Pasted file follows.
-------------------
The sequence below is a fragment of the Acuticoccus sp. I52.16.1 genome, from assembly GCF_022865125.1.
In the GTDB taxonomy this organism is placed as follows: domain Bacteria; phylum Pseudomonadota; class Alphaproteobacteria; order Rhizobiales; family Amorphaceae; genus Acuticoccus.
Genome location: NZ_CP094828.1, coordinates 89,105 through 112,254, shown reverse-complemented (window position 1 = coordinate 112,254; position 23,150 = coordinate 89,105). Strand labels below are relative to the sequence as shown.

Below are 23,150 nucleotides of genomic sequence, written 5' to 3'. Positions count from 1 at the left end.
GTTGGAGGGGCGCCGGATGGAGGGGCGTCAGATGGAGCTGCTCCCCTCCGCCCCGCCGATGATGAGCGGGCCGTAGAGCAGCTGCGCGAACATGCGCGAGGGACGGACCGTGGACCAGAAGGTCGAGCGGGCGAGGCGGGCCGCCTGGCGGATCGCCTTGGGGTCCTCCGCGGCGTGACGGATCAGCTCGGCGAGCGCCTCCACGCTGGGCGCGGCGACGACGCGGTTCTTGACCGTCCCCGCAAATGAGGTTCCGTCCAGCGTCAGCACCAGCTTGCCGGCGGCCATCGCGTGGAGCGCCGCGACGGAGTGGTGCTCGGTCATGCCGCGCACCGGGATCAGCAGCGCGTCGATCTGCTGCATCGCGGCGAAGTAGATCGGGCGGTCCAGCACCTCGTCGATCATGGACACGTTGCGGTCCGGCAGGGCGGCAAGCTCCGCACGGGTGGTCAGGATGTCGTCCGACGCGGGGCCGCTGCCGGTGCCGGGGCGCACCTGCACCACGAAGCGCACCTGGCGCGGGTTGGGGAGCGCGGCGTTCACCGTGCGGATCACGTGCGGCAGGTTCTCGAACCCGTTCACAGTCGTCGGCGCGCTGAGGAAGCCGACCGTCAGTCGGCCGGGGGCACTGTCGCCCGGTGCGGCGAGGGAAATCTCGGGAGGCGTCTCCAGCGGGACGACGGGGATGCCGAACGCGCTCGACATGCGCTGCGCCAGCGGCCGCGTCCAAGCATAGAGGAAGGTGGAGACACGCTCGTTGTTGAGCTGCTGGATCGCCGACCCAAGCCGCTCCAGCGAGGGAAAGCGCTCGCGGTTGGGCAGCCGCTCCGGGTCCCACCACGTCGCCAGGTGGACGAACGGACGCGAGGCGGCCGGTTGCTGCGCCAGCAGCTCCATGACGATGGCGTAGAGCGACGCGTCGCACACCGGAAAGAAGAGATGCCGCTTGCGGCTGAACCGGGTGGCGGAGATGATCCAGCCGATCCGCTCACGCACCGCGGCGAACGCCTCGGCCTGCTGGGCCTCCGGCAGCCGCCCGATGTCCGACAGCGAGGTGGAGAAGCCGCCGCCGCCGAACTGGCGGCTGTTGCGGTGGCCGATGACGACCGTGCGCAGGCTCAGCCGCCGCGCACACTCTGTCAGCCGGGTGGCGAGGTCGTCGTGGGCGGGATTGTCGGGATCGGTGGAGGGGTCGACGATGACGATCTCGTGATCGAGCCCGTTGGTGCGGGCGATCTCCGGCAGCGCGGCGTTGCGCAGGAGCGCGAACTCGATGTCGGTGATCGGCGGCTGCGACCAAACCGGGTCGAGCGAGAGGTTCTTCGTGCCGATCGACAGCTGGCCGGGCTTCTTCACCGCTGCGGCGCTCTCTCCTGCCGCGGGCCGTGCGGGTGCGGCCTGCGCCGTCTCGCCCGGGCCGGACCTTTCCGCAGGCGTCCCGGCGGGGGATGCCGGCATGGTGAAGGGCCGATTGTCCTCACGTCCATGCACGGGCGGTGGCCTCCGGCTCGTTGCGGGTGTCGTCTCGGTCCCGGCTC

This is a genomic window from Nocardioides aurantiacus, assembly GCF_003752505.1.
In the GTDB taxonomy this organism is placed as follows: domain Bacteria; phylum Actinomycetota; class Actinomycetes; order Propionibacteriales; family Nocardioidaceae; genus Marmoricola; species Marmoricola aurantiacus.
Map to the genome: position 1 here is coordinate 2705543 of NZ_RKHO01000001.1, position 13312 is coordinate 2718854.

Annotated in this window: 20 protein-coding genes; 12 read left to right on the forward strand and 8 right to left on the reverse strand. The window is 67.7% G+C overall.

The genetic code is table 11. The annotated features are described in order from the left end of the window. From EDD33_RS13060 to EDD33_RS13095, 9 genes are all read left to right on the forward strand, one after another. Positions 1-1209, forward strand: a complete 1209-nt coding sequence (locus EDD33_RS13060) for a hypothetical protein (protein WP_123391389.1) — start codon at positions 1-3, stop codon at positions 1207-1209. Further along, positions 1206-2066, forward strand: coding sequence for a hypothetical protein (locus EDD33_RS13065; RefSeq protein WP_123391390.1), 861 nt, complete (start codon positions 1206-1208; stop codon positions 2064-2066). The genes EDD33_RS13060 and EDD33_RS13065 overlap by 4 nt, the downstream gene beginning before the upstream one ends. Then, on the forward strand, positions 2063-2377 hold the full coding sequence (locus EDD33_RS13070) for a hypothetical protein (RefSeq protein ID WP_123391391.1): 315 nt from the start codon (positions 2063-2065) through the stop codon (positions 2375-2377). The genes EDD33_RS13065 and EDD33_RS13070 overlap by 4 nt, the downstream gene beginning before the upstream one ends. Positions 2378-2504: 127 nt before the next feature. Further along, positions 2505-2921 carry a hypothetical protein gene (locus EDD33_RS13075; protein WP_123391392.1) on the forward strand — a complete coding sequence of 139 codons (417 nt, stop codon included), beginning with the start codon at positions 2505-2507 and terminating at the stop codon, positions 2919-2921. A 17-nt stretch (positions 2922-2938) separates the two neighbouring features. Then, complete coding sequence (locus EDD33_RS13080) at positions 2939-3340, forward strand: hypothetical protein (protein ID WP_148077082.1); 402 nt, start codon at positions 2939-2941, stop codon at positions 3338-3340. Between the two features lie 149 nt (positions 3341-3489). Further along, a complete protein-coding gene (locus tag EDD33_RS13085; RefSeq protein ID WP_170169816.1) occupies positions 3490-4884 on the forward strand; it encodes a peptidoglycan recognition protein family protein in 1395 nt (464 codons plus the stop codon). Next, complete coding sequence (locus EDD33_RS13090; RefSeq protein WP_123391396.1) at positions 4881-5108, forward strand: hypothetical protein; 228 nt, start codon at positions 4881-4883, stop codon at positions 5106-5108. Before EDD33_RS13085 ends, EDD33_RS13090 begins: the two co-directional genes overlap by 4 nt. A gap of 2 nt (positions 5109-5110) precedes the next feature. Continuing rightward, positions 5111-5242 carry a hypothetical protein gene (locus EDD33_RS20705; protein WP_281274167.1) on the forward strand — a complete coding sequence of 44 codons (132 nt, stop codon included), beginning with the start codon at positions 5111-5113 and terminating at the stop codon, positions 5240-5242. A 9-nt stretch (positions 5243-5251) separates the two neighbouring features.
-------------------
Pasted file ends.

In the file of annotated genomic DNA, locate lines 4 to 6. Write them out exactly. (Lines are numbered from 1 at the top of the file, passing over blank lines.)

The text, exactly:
Below are 23,150 nucleotides of genomic sequence, written 5' to 3'. Positions count from 1 at the left end.
GTTGGAGGGGCGCCGGATGGAGGGGCGTCAGATGGAGCTGCTCCCCTCCGCCCCGCCGATGATGAGCGGGCCGTAGAGCAGCTGCGCGAACATGCGCGAGGGACGGACCGTGGACCAGAAGGTCGAGCGGGCGAGGCGGGCCGCCTGGCGGATCGCCTTGGGGTCCTCCGCGGCGTGACGGATCAGCTCGGCGAGCGCCTCCACGCTGGGCGCGGCGACGACGCGGTTCTTGACCGTCCCCGCAAATGAGGTTCCGTCCAGCGTCAGCACCAGCTTGCCGGCGGCCATCGCGTGGAGCGCCGCGACGGAGTGGTGCTCGGTCATGCCGCGCACCGGGATCAGCAGCGCGTCGATCTGCTGCATCGCGGCGAAGTAGATCGGGCGGTCCAGCACCTCGTCGATCATGGACACGTTGCGGTCCGGCAGGGCGGCAAGCTCCGCACGGGTGGTCAGGATGTCGTCCGACGCGGGGCCGCTGCCGGTGCCGGGGCGCACCTGCACCACGAAGCGCACCTGGCGCGGGTTGGGGAGCGCGGCGTTCACCGTGCGGATCACGTGCGGCAGGTTCTCGAACCCGTTCACAGTCGTCGGCGCGCTGAGGAAGCCGACCGTCAGTCGGCCGGGGGCACTGTCGCCCGGTGCGGCGAGGGAAATCTCGGGAGGCGTCTCCAGCGGGACGACGGGGATGCCGAACGCGCTCGACATGCGCTGCGCCAGCGGCCGCGTCCAAGCATAGAGGAAGGTGGAGACACGCTCGTTGTTGAGCTGCTGGATCGCCGACCCAAGCCGCTCCAGCGAGGGAAAGCGCTCGCGGTTGGGCAGCCGCTCCGGGTCCCACCACGTCGCCAGGTGGACGAACGGACGCGAGGCGGCCGGTTGCTGCGCCAGCAGCTCCATGACGATGGCGTAGAGCGACGCGTCGCACACCGGAAAGAAGAGATGCCGCTTGCGGCTGAACCGGGTGGCGGAGATGATCCAGCCGATCCGCTCACGCACCGCGGCGAACGCCTCGGCCTGCTGGGCCTCCGGCAGCCGCCCGATGTCCGACAGCGAGGTGGAGAAGCCGCCGCCGCCGAACTGGCGGCTGTTGCGGTGGCCGATGACGACCGTGCGCAGGCTCAGCCGCCGCGCACACTCTGTCAGCCGGGTGGCGAGGTCGTCGTGGGCGGGATTGTCGGGATCGGTGGAGGGGTCGACGATGACGATCTCGTGATCGAGCCCGTTGGTGCGGGCGATCTCCGGCAGCGCGGCGTTGCGCAGGAGCGCGAACTCGATGTCGGTGATCGGCGGCTGCGACCAAACCGGGTCGAGCGAGAGGTTCTTCGTGCCGATCGACAGCTGGCCGGGCTTCTTCACCGCTGCGGCGCTCTCTCCTGCCGCGGGCCGTGCGGGTGCGGCCTGCGCCGTCTCGCCCGGGCCGGACCTTTCCGCAGGCGTCCCGGCGGGGGATGCCGGCATGGTGAAGGGCCGATTGTCCTCACGTCCATGCACGGGCGGTGGCCTCCGGCTCGTTGCGGGTGTCGTCTCGGTCCCGGCTC

This is a genomic window from Nocardioides aurantiacus, assembly GCF_003752505.1.